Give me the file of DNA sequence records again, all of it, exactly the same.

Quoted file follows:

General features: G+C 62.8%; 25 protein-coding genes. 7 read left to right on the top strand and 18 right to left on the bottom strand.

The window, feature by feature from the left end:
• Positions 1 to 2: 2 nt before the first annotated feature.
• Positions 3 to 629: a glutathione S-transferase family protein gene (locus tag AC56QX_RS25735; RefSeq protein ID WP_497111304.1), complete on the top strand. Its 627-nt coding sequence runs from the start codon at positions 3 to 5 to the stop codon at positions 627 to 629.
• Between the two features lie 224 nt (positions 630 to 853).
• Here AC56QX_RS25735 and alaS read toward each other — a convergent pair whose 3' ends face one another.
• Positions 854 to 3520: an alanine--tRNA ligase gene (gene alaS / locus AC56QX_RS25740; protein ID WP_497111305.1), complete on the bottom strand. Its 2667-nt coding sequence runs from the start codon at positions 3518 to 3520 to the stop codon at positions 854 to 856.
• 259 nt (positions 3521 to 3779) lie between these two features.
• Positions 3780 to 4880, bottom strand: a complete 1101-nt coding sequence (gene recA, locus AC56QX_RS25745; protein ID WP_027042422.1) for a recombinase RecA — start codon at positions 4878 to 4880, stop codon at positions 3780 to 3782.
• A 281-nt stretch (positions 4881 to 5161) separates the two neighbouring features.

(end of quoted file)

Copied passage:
General features: G+C 62.8%; 25 protein-coding genes. 7 read left to right on the top strand and 18 right to left on the bottom strand.

The window, feature by feature from the left end:
• Positions 1 to 2: 2 nt before the first annotated feature.
• Positions 3 to 629: a glutathione S-transferase family protein gene (locus tag AC56QX_RS25735; RefSeq protein ID WP_497111304.1), complete on the top strand. Its 627-nt coding sequence runs from the start codon at positions 3 to 5 to the stop codon at positions 627 to 629.
• Between the two features lie 224 nt (positions 630 to 853).
• Here AC56QX_RS25735 and alaS read toward each other — a convergent pair whose 3' ends face one another.
• Positions 854 to 3520: an alanine--tRNA ligase gene (gene alaS / locus AC56QX_RS25740; protein ID WP_497111305.1), complete on the bottom strand. Its 2667-nt coding sequence runs from the start codon at positions 3518 to 3520 to the stop codon at positions 854 to 856.
• 259 nt (positions 3521 to 3779) lie between these two features.
• Positions 3780 to 4880, bottom strand: a complete 1101-nt coding sequence (gene recA, locus AC56QX_RS25745; protein ID WP_027042422.1) for a recombinase RecA — start codon at positions 4878 to 4880, stop codon at positions 3780 to 3782.
• A 281-nt stretch (positions 4881 to 5161) separates the two neighbouring features.